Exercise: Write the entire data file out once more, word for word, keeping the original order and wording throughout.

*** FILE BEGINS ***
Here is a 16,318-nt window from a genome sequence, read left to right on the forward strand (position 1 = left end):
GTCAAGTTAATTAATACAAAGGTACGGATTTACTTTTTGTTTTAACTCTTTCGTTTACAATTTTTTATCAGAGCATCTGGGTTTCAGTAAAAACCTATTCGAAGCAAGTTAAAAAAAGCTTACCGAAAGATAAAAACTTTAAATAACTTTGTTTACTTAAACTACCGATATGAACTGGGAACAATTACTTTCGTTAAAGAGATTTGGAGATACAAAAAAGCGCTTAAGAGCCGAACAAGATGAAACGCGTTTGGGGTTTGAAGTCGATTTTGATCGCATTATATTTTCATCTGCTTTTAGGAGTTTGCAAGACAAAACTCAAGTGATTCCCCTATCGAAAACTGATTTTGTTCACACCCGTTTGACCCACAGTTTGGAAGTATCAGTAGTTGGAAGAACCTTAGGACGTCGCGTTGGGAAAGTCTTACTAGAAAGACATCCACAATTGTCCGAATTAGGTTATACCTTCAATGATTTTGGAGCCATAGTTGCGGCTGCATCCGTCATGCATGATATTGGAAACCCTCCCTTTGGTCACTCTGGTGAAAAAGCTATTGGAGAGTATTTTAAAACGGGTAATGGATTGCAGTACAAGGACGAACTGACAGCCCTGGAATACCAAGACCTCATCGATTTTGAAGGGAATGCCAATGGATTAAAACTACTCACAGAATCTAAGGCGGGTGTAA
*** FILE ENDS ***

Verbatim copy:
Here is a 16,318-nt window from a genome sequence, read left to right on the forward strand (position 1 = left end):
GTCAAGTTAATTAATACAAAGGTACGGATTTACTTTTTGTTTTAACTCTTTCGTTTACAATTTTTTATCAGAGCATCTGGGTTTCAGTAAAAACCTATTCGAAGCAAGTTAAAAAAAGCTTACCGAAAGATAAAAACTTTAAATAACTTTGTTTACTTAAACTACCGATATGAACTGGGAACAATTACTTTCGTTAAAGAGATTTGGAGATACAAAAAAGCGCTTAAGAGCCGAACAAGATGAAACGCGTTTGGGGTTTGAAGTCGATTTTGATCGCATTATATTTTCATCTGCTTTTAGGAGTTTGCAAGACAAAACTCAAGTGATTCCCCTATCGAAAACTGATTTTGTTCACACCCGTTTGACCCACAGTTTGGAAGTATCAGTAGTTGGAAGAACCTTAGGACGTCGCGTTGGGAAAGTCTTACTAGAAAGACATCCACAATTGTCCGAATTAGGTTATACCTTCAATGATTTTGGAGCCATAGTTGCGGCTGCATCCGTCATGCATGATATTGGAAACCCTCCCTTTGGTCACTCTGGTGAAAAAGCTATTGGAGAGTATTTTAAAACGGGTAATGGATTGCAGTACAAGGACGAACTGACAGCCCTGGAATACCAAGACCTCATCGATTTTGAAGGGAATGCCAATGGATTAAAACTACTCACAGAATCTAAGGCGGGTGTAA